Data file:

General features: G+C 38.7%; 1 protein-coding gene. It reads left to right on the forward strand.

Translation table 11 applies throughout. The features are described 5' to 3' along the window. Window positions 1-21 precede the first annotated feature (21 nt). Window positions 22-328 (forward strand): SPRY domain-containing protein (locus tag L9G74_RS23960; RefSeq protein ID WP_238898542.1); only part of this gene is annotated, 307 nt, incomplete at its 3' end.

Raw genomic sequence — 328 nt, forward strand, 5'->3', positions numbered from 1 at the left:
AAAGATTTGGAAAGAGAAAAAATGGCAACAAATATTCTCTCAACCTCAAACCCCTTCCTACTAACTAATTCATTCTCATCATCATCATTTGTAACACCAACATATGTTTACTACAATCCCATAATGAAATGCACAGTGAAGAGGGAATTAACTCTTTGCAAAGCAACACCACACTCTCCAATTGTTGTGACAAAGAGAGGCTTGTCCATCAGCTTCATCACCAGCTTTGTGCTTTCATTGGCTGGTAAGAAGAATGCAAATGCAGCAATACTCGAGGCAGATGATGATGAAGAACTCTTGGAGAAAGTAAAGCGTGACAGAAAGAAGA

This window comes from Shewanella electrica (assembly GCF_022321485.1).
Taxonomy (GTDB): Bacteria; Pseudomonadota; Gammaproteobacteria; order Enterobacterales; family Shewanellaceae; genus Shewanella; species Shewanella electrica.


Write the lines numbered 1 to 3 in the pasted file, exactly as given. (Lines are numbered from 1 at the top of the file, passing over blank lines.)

General features: G+C 38.7%; 1 protein-coding gene. It reads left to right on the forward strand.

Translation table 11 applies throughout. The features are described 5' to 3' along the window. Window positions 1-21 precede the first annotated feature (21 nt). Window positions 22-328 (forward strand): SPRY domain-containing protein (locus tag L9G74_RS23960; RefSeq protein ID WP_238898542.1); only part of this gene is annotated, 307 nt, incomplete at its 3' end.

Raw genomic sequence — 328 nt, forward strand, 5'->3', positions numbered from 1 at the left: